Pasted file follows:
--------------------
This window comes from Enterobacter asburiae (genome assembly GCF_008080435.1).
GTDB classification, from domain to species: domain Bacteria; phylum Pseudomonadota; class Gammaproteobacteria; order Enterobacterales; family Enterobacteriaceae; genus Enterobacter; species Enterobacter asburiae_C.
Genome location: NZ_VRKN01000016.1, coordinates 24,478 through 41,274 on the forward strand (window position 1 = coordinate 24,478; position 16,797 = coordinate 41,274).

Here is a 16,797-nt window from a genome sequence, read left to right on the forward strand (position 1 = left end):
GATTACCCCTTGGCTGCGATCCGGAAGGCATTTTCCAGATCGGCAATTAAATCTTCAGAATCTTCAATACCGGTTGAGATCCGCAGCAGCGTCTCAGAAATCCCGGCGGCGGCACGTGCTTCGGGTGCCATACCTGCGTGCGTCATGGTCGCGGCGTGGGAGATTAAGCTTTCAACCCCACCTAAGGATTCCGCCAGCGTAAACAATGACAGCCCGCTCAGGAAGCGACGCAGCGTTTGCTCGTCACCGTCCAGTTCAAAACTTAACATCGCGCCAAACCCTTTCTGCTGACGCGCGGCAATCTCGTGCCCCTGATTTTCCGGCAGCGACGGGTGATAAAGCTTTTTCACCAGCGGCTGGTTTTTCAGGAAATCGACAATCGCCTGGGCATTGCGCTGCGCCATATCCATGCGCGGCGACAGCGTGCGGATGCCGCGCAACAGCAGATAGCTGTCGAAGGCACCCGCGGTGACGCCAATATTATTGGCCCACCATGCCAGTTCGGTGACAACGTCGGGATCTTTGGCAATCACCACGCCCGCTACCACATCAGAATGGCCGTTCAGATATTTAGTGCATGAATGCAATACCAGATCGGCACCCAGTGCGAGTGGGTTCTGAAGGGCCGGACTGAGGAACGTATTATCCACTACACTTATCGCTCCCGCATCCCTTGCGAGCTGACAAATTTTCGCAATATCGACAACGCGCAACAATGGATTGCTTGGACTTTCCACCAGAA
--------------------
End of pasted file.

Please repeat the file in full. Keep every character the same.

This window comes from Enterobacter asburiae (genome assembly GCF_008080435.1).
GTDB classification, from domain to species: domain Bacteria; phylum Pseudomonadota; class Gammaproteobacteria; order Enterobacterales; family Enterobacteriaceae; genus Enterobacter; species Enterobacter asburiae_C.
Genome location: NZ_VRKN01000016.1, coordinates 24,478 through 41,274 on the forward strand (window position 1 = coordinate 24,478; position 16,797 = coordinate 41,274).

Here is a 16,797-nt window from a genome sequence, read left to right on the forward strand (position 1 = left end):
GATTACCCCTTGGCTGCGATCCGGAAGGCATTTTCCAGATCGGCAATTAAATCTTCAGAATCTTCAATACCGGTTGAGATCCGCAGCAGCGTCTCAGAAATCCCGGCGGCGGCACGTGCTTCGGGTGCCATACCTGCGTGCGTCATGGTCGCGGCGTGGGAGATTAAGCTTTCAACCCCACCTAAGGATTCCGCCAGCGTAAACAATGACAGCCCGCTCAGGAAGCGACGCAGCGTTTGCTCGTCACCGTCCAGTTCAAAACTTAACATCGCGCCAAACCCTTTCTGCTGACGCGCGGCAATCTCGTGCCCCTGATTTTCCGGCAGCGACGGGTGATAAAGCTTTTTCACCAGCGGCTGGTTTTTCAGGAAATCGACAATCGCCTGGGCATTGCGCTGCGCCATATCCATGCGCGGCGACAGCGTGCGGATGCCGCGCAACAGCAGATAGCTGTCGAAGGCACCCGCGGTGACGCCAATATTATTGGCCCACCATGCCAGTTCGGTGACAACGTCGGGATCTTTGGCAATCACCACGCCCGCTACCACATCAGAATGGCCGTTCAGATATTTAGTGCATGAATGCAATACCAGATCGGCACCCAGTGCGAGTGGGTTCTGAAGGGCCGGACTGAGGAACGTATTATCCACTACACTTATCGCTCCCGCATCCCTTGCGAGCTGACAAATTTTCGCAATATCGACAACGCGCAACAATGGATTGCTTGGACTTTCCACCAGAA